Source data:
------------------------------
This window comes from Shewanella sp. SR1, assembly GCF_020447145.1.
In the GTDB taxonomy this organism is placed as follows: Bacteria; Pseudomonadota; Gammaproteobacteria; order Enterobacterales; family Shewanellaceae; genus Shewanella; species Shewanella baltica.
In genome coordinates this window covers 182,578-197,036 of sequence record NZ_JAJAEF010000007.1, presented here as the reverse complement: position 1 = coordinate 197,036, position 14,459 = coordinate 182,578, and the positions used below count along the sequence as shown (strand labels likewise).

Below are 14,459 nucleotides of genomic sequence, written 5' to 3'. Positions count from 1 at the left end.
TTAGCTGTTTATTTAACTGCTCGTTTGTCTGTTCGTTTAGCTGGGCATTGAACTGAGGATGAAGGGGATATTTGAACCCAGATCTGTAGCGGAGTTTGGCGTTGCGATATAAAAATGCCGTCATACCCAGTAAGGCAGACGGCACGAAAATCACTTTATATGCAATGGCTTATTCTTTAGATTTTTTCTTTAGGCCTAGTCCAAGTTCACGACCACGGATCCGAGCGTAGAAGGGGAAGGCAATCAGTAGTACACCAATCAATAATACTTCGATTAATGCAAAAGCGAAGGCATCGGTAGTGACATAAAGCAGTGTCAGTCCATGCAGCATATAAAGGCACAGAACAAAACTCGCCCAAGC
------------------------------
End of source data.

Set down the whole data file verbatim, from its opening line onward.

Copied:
This window comes from Shewanella sp. SR1, assembly GCF_020447145.1.
In the GTDB taxonomy this organism is placed as follows: Bacteria; Pseudomonadota; Gammaproteobacteria; order Enterobacterales; family Shewanellaceae; genus Shewanella; species Shewanella baltica.
In genome coordinates this window covers 182,578-197,036 of sequence record NZ_JAJAEF010000007.1, presented here as the reverse complement: position 1 = coordinate 197,036, position 14,459 = coordinate 182,578, and the positions used below count along the sequence as shown (strand labels likewise).

Below are 14,459 nucleotides of genomic sequence, written 5' to 3'. Positions count from 1 at the left end.
TTAGCTGTTTATTTAACTGCTCGTTTGTCTGTTCGTTTAGCTGGGCATTGAACTGAGGATGAAGGGGATATTTGAACCCAGATCTGTAGCGGAGTTTGGCGTTGCGATATAAAAATGCCGTCATACCCAGTAAGGCAGACGGCACGAAAATCACTTTATATGCAATGGCTTATTCTTTAGATTTTTTCTTTAGGCCTAGTCCAAGTTCACGACCACGGATCCGAGCGTAGAAGGGGAAGGCAATCAGTAGTACACCAATCAATAATACTTCGATTAATGCAAAAGCGAAGGCATCGGTAGTGACATAAAGCAGTGTCAGTCCATGCAGCATATAAAGGCACAGAACAAAACTCGCCCAAGC